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THE PHILANTHROPISTS OF ENGLAND,

JOHN HOWARD.

I have taken the information from Brown's “ MEMOIRS OF HOWARD;"

Dixon's “ MEMOIRS OF JOHN HOWARD;” and the “ LIFE OF JOHN HOWARD,” by Rev. J. Field.

The first is the source of the fullest information. Mr. Dixon has reduced

this into a smaller compass, and made it far more agreeable.

JOHN HOWARD.

CHAPTER I.

THE MISSION.

We cannot but regard it as a sign of the favour of God to England, that from a very early period she has enjoyed the services of eminently good men. Ever since the introduction of Christianity, there have been raised up from time to time, men of worth to do good in their generation. We have a golden chain of such names, stretching from the earliest period to our own. Some of these have filled obscure stations,--some, like Alfred, the highest. They have been found in all professions : in the cell of the monk, like the venerable Bede; in the bishop's chair, like Grosstête ; in the calling of the pastor, like Wickliffe ; in the rank of the noble, like Lord Cobham ; in the country gentle..

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man's estate, like Hampden and Evelyn ; in the workshop of the mechanic, and the thrift of the tradesman. It would be an interesting employment to trace out this our Catena Patrum ; for these are indeed the true fathers of our national character and institutions.

It ought to be noticed, that these persons were not the mere creations of our institutions. Their services were rather the cause of them, than their consequence. There ran down our history two great streams of effort, in distinct channels : the one the political effort of earnest and independent men; the other, the moral energy which springs out of faithful and Christian hearts. These efforts often concurred to the same end; and, in truth, we owe to their union many of the most precious of our rights, which, it may confidently be said, would never have been won, had not the political energy received force, consistency, and perseverance from the religious principle.

But though the political effort has thus often derived vigour from the religious feeling, no movements of the former have availed to overlay or arrest the latter. It runs, and has its source, independently of politics. There have been long, dreary periods in our political history, in which public truth and virtue seemed to have left the land. Such was the season which followed the great rebellion. Yet in the reign of a profligate king, in the heart of a depraved court, in the ranks of a demoralized nobility, there were cha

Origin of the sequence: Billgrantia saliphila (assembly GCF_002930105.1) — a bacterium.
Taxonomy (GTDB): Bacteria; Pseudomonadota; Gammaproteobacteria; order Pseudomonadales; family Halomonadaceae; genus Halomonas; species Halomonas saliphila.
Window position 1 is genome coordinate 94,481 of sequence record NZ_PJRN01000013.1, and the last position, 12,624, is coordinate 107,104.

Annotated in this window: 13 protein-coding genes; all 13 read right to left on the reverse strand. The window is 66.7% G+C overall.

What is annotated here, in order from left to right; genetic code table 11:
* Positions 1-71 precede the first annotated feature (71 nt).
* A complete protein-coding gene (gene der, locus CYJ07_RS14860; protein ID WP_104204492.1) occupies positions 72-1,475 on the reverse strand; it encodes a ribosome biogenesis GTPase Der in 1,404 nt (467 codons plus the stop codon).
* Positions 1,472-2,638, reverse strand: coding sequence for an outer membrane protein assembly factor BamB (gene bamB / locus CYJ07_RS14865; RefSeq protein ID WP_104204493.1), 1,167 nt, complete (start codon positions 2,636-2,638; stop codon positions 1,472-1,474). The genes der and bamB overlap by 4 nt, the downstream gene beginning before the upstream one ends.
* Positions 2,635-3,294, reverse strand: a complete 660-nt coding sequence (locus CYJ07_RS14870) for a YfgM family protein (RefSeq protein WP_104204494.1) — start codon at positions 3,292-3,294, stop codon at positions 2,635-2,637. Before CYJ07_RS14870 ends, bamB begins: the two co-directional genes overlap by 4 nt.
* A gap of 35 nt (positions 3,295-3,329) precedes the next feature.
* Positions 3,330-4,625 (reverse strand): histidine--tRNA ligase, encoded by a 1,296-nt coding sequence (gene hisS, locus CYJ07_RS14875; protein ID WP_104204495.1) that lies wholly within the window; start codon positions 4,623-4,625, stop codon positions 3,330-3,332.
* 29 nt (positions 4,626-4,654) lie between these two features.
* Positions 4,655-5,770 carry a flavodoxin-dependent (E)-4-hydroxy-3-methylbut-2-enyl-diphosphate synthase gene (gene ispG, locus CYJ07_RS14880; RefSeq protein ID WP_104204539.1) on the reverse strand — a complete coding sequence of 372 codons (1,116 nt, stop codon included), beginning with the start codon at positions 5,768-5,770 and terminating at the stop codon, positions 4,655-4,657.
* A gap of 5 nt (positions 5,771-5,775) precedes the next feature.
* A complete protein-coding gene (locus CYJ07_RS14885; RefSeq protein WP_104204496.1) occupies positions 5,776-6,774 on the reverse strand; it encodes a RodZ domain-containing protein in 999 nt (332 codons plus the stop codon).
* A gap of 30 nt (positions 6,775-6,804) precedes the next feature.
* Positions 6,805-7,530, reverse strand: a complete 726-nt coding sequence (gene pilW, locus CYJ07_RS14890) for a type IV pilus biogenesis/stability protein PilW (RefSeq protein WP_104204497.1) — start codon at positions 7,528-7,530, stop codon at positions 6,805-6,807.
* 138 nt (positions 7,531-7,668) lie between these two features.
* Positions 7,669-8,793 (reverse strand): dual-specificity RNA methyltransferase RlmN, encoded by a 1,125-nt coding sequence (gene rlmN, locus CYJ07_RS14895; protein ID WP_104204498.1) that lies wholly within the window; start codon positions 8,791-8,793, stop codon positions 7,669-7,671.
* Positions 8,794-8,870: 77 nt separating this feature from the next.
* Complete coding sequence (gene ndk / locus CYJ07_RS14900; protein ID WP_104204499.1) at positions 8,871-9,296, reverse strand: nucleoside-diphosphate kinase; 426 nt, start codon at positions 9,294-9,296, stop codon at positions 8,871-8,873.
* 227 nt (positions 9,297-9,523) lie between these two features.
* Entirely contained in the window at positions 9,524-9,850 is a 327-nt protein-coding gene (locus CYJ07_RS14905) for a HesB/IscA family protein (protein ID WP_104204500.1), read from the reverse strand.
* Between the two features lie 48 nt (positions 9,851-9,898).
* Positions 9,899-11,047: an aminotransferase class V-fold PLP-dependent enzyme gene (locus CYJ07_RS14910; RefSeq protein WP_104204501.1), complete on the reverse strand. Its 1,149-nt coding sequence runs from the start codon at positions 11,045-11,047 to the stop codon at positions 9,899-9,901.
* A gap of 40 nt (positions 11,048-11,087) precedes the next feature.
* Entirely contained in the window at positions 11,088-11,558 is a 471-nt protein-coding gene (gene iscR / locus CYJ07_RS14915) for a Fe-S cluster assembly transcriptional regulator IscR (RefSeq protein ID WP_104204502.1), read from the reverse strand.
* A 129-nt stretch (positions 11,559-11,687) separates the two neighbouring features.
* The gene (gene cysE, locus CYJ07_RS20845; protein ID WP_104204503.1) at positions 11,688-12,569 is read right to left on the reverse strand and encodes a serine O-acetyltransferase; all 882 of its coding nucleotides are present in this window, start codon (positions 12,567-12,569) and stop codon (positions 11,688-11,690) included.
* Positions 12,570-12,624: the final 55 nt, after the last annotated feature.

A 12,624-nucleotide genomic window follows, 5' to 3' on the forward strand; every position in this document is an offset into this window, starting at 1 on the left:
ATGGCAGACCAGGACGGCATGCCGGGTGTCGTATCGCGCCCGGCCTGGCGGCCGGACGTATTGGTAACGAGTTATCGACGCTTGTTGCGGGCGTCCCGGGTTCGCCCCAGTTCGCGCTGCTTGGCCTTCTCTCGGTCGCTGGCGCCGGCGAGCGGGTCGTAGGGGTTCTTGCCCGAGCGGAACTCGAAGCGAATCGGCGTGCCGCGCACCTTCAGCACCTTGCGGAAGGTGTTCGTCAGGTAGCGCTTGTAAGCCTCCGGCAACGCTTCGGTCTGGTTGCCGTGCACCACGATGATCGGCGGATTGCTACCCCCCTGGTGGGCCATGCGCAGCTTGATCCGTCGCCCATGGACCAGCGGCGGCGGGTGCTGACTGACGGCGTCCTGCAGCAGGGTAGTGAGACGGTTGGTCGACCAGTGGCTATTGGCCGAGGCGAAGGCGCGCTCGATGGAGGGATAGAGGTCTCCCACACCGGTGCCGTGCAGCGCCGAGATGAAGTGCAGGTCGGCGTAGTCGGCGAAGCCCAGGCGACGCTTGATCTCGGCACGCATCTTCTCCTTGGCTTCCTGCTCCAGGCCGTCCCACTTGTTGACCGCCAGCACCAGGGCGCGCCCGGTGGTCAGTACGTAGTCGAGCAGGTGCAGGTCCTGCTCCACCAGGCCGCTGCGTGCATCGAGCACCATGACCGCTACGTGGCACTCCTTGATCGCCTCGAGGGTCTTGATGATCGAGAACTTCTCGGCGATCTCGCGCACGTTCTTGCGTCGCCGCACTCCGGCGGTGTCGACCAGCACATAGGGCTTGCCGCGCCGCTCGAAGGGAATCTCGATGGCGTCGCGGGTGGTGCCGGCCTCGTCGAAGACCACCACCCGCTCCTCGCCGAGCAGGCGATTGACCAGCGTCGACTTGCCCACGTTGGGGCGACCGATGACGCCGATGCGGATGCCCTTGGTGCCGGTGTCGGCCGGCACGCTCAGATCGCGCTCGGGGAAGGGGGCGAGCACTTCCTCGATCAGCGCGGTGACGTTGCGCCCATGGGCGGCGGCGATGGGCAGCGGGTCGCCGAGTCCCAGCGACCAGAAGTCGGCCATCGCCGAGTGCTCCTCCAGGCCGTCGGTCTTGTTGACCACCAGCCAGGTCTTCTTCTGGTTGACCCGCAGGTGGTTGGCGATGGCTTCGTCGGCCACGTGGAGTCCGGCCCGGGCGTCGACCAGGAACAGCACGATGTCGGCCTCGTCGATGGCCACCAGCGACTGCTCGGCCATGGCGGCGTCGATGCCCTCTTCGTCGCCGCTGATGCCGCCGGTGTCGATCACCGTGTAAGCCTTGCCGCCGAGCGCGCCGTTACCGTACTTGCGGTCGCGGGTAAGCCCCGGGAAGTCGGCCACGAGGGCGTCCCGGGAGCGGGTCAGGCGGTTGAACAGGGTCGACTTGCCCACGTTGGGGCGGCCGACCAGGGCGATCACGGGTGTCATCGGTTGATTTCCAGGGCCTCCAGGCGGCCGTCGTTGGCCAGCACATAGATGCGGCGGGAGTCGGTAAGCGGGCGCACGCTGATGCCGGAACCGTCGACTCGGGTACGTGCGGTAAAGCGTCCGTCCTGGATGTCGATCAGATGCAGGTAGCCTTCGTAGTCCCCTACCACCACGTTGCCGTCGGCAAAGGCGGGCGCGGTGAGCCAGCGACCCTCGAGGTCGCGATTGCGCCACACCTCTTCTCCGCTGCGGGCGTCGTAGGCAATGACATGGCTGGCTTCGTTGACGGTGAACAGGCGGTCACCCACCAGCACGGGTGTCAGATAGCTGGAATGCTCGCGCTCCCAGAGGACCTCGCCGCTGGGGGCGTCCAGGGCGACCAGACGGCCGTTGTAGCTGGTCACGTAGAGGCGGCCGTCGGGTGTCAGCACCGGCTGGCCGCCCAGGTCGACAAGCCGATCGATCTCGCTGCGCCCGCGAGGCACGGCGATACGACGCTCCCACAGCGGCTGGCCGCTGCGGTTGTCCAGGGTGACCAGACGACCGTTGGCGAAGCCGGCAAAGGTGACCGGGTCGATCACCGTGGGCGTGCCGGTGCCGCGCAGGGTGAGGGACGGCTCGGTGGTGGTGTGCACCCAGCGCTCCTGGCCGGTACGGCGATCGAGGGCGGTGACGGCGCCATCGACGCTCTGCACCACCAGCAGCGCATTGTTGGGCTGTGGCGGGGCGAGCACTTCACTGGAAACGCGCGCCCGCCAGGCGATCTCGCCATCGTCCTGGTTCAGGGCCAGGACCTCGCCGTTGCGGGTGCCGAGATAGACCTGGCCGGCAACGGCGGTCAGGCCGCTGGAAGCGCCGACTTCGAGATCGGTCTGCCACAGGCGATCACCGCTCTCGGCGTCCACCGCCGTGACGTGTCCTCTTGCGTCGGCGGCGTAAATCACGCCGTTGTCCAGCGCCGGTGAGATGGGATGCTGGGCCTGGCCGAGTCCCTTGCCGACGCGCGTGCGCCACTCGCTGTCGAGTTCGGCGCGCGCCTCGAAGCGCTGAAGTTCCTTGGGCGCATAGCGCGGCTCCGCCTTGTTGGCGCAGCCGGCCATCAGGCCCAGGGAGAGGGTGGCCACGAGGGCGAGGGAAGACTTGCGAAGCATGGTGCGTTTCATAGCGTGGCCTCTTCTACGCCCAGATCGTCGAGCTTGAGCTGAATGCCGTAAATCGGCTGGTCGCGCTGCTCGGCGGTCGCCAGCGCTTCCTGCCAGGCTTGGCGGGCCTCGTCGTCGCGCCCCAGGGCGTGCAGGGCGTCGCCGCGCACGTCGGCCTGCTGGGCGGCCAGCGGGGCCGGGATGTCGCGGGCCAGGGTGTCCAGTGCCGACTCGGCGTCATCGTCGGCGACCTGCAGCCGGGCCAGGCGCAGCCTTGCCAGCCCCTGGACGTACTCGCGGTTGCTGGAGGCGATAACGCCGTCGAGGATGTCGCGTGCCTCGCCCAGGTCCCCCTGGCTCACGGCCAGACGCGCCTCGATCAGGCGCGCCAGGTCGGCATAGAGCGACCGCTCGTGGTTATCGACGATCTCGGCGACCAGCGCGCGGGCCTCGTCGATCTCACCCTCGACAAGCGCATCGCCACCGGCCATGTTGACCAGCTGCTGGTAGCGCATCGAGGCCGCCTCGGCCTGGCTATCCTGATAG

racters living and moving as pure as the highest Christian principle could make them. There were Lady Godolphin, and Lady Russell, and Lord Russell, —names for which any age may be grateful.

The century which followed, especially the first half of it, was scarcely an improvement upon that deplorable reign. It was not so openly profligate, but it was as depraved. Under the cover of some outward decency, there was as little moral as political worth. In the reigns of the two first Georges, as in those of the preceding Stuarts, the court was notorious for its immorality; statesmen were corrupt; both the public and the private life of the higher classes was lax, if not dissolute; religion was at the best an affair of speculation, a very questioning and questionable theology. And the general state of the public mind corresponded with this. There was, indeed, a decline of the great excitement which had existed. Parties were broken down; conspiracy ceased to be attractive; men were prosperous, and therefore satisfied with the prevailing order of things. There was less treason, but there was also little principle. Personal intrigue and faction were the business of statesmen. Wits made light of everything, over the tables of Will's Coffee-house, - poets scoffed with Dryden and Pope, -divines speculated with Clarke, or were unscrupulous as Atterbury and Swift-philosophers circulated the infidel views of Bolingbroke or Hobbes,--and, during an age

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